While millions of people use bug bite cream and doctors prescribe products for bug bite treatment, little evidence has been found that they actually work.
A study published in this month’s UK journal, Drugs and Therapeutics Bulletin, found that over-the-counter products to treat bug bites including antihistamines, steroids, antiseptics and astringents, are ineffective.
The authors outlined the little evidence on effectiveness of the treatments for bug bites those that aren’t followed by anaphylactic shock or serious infection. Anaphylaxis is a severe reaction which includes hives, wheezing, shortness of breath, unconsciousness, and even death within 30 minutes.
“There is a lack of evidence for the efficacy of these treatments and, in general, recommendations for treatment are based on expert opinion and clinical experience,” the researchers say.
Authors of the study suggested the best management for a bug bite reaction is simple first aid with a cold compress to manage the itching, pain, and swelling, as well as cleaning the affected area to avoid any infection.
Lead researcher David Phizackerley, deputy editor of Drug and Therapeutics Bulletin, told Telegraph UK, “For most small insect bites you may not need any treatments. Most bug bites will get better on their own. But if people wish to try them, these drugs have been used for a long time and they are not likely to be harmful if they are used properly.”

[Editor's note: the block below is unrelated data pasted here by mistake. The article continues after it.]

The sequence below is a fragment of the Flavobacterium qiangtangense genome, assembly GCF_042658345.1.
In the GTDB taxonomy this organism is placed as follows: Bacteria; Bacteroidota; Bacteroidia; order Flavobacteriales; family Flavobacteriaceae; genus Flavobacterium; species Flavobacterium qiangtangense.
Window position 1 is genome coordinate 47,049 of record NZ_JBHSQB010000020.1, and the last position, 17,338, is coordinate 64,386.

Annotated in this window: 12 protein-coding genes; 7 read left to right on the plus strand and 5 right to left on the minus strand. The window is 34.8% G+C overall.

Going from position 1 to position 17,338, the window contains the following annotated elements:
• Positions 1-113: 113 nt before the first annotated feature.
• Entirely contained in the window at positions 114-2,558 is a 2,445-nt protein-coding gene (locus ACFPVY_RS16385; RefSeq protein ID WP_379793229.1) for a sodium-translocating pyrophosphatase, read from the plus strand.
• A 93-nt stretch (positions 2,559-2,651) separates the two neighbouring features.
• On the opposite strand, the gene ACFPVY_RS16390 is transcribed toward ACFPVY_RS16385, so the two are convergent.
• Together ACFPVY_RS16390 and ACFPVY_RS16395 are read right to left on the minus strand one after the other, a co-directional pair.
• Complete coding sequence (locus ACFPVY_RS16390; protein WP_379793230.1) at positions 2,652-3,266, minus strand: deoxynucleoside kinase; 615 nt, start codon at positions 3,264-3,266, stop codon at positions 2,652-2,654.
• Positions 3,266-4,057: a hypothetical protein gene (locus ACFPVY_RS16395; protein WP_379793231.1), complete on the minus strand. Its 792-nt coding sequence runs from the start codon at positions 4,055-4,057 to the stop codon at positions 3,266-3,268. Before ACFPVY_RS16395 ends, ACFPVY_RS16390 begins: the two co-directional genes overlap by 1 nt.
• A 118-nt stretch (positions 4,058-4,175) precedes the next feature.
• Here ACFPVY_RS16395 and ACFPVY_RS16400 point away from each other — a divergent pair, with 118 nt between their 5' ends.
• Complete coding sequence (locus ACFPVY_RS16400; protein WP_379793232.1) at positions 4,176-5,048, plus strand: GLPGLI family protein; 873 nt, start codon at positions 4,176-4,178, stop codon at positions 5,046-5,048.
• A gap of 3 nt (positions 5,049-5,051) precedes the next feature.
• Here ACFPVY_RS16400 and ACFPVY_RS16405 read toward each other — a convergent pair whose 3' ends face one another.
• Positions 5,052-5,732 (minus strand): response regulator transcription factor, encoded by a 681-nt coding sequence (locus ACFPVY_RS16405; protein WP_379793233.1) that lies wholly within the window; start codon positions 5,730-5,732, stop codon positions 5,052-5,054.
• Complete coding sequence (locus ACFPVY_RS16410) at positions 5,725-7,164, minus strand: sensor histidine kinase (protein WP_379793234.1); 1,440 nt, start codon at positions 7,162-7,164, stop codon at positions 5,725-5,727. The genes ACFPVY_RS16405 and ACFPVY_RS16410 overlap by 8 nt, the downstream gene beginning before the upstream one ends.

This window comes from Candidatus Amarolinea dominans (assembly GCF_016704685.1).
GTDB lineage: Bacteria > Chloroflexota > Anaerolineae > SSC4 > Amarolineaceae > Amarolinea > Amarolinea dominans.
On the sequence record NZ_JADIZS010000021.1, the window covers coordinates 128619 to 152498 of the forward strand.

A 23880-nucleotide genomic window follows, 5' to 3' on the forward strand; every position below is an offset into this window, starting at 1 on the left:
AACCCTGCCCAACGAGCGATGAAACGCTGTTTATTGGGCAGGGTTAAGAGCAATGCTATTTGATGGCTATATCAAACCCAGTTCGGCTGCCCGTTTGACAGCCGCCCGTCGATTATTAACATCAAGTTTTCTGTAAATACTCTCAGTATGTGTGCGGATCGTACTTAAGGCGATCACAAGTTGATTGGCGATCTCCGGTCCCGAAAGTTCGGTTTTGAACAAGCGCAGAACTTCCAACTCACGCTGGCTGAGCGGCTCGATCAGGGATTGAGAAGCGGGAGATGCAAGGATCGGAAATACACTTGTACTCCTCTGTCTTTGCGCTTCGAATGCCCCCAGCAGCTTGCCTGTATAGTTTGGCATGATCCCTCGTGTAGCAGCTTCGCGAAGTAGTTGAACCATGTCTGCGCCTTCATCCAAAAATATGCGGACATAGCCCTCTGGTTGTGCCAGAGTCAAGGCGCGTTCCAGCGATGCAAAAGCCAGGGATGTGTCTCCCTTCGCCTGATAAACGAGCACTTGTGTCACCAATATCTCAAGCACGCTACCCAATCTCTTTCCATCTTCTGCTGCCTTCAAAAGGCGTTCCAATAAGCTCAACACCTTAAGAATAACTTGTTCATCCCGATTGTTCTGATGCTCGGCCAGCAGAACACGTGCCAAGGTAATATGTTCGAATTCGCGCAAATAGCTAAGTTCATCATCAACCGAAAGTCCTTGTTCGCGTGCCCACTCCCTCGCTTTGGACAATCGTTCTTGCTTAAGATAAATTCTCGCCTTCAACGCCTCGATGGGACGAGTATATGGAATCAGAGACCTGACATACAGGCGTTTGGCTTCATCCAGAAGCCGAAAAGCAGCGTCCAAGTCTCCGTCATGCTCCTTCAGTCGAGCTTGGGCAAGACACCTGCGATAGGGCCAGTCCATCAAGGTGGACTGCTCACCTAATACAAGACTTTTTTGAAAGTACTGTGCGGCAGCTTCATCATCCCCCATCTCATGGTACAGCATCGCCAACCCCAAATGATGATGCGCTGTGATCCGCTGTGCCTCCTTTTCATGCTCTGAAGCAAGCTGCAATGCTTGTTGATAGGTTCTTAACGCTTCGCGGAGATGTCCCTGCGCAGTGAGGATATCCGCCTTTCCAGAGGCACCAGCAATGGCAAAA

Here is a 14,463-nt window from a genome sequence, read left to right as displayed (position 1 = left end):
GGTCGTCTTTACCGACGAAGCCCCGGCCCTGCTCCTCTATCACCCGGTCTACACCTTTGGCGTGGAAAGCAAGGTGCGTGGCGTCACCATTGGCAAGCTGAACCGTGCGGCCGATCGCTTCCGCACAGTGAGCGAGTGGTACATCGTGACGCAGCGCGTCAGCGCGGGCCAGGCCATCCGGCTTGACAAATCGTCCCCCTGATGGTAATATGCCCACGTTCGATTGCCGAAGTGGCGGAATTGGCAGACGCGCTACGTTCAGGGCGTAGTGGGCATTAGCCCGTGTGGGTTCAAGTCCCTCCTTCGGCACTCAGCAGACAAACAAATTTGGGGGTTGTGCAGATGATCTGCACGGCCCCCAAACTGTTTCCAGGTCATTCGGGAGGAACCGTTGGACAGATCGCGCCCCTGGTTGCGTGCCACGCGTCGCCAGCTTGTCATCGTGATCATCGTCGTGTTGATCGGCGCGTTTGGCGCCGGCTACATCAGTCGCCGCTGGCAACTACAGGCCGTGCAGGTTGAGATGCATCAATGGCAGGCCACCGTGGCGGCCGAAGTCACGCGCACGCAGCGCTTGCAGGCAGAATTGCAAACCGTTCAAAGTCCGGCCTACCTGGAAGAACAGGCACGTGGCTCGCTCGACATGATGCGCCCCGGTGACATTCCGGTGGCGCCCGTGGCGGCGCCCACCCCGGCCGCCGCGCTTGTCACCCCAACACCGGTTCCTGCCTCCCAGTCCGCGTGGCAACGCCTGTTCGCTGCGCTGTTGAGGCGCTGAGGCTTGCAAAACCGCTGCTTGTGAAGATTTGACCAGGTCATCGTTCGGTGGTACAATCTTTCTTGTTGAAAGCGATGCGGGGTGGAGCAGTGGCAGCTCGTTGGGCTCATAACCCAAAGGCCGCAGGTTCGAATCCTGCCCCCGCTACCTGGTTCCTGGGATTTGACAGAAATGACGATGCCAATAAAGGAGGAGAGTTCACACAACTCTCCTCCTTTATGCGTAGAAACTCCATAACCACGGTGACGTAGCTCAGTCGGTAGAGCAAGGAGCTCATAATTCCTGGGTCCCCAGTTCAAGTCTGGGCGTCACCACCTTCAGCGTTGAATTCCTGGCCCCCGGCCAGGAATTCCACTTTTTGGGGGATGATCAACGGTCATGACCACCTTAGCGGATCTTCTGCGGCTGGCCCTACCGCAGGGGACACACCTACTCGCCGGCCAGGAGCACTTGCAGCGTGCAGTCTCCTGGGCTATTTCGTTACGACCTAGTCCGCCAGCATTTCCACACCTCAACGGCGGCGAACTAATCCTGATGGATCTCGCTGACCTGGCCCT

Bug bite swelling and redness happens because they inject their saliva into humans. The bugs saliva contains proteins and other substances that can trigger an allergic reaction. That allergic reaction causes itching, redness and swelling at the bite.
Dr Heinz Schneider, pharmaceuticals medical director at Boots, the high street chemist, told Telegraph UK, “Whilst reactions to bites and stings differ from person to person, most people want to have immediate soothing relief and we aim to sell a wide range of medicinal and non-medicinal products that meet these needs. Boots-branded products containing the active ingredients mentioned in the article are all licensed medicines. This means their effectiveness in providing relief for insect bites and associated itching is confirmed and approved by the Medicines and Healthcare Products Regulatory Agency.”